Two value investors I admire, Bill Ackman (Trades, Portfolio) and Whitney Tilson (Trades, Portfolio), have recommended that to learn about value investing, investors should read Berkshire Hathaway’s (BRK.A, Financial)(BRK.B, Financial) annual letters to shareholders. This series focuses on the main points Warren Buffett (Trades, Portfolio) makes in these letters and my analysis of the lessons learned from them. In this discussion, we go over the 1988 letter.
The 1988 shareholder letter has two interesting sections; the first is Buffett’s comments on accounting and financial disclosures and the second is on arbitrage.
Accounting and finanical disclosures
Buffett starts by saying despite the “shortcomings” of GAAP, he would hate to have the job of devising a better set of rules. However, he says GAAP should not be inhibiting for CEOs and that they should “treat GAAP statements as a beginning rather than an end to their obligation to inform owners and creditors.”
"After all, any manager of a subsidiary company would find himself in hot water if he reported barebones GAAP numbers that omitted key information needed by his boss, the parent corporation's CEO. Why, then, should the CEO himself withhold information vitally useful to his bosses - the shareholder-owners of the corporation?"
Buffett goes on to say there are three key things that need to reported, regardless of whether or not they are GAAP, so that investors can answer three important questions:
- Approximately how much is this company worth?
- What is the likelihood that it can meet its future obligations?
- How good a job are its managers doing, given the hand they have been dealt?
Buffett suggested that minimum GAAP reporting will not fully answer these questions as the business world is “is simply too complex for a single set of rules to effectively describe economic reality for all enterprises, particularly those operating in a wide variety of businesses, such as Berkshire.”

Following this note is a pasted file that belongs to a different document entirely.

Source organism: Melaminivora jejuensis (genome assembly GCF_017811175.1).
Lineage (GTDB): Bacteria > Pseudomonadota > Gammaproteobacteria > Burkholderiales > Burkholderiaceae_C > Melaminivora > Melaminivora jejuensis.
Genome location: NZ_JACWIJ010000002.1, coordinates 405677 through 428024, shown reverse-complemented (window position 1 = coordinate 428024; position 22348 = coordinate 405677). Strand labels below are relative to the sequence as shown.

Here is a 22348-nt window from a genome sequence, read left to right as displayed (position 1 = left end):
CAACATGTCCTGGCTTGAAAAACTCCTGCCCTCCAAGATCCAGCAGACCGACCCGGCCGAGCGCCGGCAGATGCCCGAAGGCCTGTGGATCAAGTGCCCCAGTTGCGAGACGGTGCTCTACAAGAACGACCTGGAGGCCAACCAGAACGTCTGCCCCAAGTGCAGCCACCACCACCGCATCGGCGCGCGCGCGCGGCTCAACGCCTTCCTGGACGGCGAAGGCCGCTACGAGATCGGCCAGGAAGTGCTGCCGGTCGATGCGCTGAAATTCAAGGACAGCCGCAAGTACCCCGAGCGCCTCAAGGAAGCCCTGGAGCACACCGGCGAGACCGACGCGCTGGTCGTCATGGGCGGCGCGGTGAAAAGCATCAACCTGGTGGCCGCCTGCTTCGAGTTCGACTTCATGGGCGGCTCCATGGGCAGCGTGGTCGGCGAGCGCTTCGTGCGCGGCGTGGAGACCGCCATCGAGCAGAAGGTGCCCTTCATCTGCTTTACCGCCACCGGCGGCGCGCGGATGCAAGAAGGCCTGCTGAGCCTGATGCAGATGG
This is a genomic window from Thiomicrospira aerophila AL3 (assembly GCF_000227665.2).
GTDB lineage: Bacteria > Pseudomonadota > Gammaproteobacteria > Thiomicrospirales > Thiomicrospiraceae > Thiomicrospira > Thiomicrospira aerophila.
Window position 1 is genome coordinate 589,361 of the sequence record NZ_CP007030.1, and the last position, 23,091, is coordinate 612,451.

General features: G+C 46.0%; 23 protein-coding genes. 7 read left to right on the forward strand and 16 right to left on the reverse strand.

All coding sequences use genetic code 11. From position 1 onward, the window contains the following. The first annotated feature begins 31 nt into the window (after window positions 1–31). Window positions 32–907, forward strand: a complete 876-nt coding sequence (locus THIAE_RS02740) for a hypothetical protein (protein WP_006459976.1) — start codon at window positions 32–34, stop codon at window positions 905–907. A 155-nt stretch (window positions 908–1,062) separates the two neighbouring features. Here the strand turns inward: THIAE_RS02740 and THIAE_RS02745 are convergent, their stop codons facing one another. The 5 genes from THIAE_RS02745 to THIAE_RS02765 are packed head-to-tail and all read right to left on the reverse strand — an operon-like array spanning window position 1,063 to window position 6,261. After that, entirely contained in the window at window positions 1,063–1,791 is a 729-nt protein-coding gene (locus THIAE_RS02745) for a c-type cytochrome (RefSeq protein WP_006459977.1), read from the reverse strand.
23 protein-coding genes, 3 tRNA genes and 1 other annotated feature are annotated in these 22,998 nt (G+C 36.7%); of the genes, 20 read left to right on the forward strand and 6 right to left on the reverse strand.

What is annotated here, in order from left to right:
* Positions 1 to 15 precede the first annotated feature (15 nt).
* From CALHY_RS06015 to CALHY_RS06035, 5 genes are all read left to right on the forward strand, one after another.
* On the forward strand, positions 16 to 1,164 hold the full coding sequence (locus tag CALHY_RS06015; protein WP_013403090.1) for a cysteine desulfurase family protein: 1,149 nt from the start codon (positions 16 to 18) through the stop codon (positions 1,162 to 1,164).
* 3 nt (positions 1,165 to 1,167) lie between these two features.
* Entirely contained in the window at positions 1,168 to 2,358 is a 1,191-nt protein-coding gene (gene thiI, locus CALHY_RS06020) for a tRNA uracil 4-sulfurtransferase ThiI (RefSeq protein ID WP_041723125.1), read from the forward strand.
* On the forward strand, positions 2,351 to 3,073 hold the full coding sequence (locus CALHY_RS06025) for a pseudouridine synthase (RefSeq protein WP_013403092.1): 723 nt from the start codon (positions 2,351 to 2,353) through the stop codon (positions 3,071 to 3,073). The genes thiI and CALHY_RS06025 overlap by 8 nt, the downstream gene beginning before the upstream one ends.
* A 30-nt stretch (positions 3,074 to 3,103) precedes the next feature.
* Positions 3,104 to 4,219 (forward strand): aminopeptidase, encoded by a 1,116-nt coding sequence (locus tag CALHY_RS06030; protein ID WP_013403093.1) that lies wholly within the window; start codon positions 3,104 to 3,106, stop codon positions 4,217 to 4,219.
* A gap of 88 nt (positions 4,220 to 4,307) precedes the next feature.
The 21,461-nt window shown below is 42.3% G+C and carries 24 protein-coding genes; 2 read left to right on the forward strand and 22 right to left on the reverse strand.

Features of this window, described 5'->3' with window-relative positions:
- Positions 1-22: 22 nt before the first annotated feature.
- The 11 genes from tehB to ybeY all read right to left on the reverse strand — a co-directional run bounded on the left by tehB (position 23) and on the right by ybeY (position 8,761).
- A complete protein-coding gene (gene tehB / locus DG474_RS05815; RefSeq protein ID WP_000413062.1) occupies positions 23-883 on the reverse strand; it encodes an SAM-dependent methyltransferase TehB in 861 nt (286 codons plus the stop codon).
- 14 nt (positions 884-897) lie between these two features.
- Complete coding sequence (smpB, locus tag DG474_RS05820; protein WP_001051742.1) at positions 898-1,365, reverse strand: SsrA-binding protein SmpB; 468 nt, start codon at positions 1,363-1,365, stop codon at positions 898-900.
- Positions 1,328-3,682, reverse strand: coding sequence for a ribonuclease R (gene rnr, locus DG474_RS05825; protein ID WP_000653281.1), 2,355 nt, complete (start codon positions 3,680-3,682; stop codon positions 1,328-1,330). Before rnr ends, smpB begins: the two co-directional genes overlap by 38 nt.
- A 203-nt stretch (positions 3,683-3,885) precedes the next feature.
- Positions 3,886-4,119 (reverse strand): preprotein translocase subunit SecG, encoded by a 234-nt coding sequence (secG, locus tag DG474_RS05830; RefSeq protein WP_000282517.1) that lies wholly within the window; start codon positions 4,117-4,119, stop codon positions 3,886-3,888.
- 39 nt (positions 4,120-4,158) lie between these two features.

What Buffett wrote next is still true today:
"As long as investors - including supposedly sophisticated institutions - place fancy valuations on reported 'earnings' that march steadily upward, you can be sure that some managers and promoters will exploit GAAP to produce such numbers, no matter what the truth may be."
The usefulness of conventional financial statements diminishes as the number of economically diverse business operations lumped together increases, thereby limiting investors' ability to address the earlier posed three questions. So to answer the three questions more clearly, Buffett highlighted the need for segmental data to be reported. While Berkshire itself only reports consolidated numbers to meet outside requirements, he said he and Charlie Munger (Trades, Portfolio) constantly study the conglomerate's own segment data.
Buffett went on to note that some Berkshire investors might not need all the data it reports because these investors, for various reasons, trust he and Munger, calling this faith type investing. Other Berkshire investors prefer an "analysis" approach, which Berkshire tries to satisfy by supplying useful information. Buffett said the faith approach is not wrong in and of itself, but in Berkshire’s investment style is to align faith in company management backed up with fundamental analysis, hence Buffett’s need and focus on useful information over and above GAAP numbers.
This got me thinking because, in my own analysis, I have preferred to focus on GAAP or International Financial Reporting Standards numbers because I am often skeptical of adjusted numbers managements put out. Buffett is telling readers that accounting rules are not the be all and end all, and to answer his three questions we should probably think about free cash flow, asset-liability management (or balance sheet appropriateness) and fundamental operational performance at the segment level, or even better at the business level. If we have faith in management, then it follows that we can more likely have faith in non-GAAP reported numbers if they help us answer the important questions.